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Wayve, a London-based company pioneering deep learning for autonomous vehicles (AVs), has announced it is working with Microsoft to leverage the supercomputing infrastructure needed to support the development of AI-based models for driverless vehicles on a global scale. The companies are bringing together Wayve’s expertise using deep neural networks to train AI models with Microsoft’s engineering excellence in powering large-scale AI systems.

This announcement follows Microsoft’s participation in Wayve’s $200M Series B investment round.

It also extends their existing collaboration, which commenced in 2020, when Wayve chose Microsoft Azure to help accelerate the development of its technology.

The company has a fleet of vehicles testing in cities across the UK, and aims to be the first to deploy autonomy in 100 cities.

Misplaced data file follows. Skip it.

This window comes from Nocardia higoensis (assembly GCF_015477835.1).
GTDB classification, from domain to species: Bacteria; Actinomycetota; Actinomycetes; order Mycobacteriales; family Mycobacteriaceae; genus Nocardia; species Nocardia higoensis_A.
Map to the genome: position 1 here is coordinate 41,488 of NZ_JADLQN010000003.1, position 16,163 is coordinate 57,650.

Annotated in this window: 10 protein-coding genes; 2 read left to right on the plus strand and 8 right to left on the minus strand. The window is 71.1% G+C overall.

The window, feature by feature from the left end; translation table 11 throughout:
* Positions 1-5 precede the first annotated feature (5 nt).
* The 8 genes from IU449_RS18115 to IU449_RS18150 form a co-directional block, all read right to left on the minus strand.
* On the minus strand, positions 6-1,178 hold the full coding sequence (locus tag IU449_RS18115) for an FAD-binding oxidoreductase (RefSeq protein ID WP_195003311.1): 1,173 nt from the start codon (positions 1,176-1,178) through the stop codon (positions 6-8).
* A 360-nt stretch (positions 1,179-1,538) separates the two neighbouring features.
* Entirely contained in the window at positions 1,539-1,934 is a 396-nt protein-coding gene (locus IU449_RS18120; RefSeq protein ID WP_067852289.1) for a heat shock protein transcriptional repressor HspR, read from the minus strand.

Alex Kendall, CEO of Wayve says: “Joining forces with Microsoft to design the supercomputing infrastructure needed to accelerate deep learning for autonomous mobility is an opportunity that we are honoured to lead. Deep learning systems thrive on data, and we’ve put an immense amount of effort into understanding what it takes to get these systems on the road. We are excited by the opportunities that this collaboration will create as we push deep learning to new levels of scale.”

Mark Russinovich, CTO, Azure at Microsoft, adds: “Supercomputing capabilities are key to processing the immense amount of data required for the simulation, validation, and training of AI models that enable safe and secure autonomous driving. Wayve is combining its expertise in deep learning-based autonomous vehicle systems with Microsoft Azure
computing power to bring self-driving transportation experiences to more people and
organisations faster.”


Founded in 2017, Wayve is made up of a global team of experts in machine learning and robotics from top organisations around the world.

Wayve is backed by Eclipse Ventures, D1 Capital Partners, Baillie Gifford, Moore Strategic Ventures, Balderton Capital, Virgin, Ocado Group, and prominent technology leaders such as Sir Richard Branson, Rosemary Leith, and Yann LeCun.

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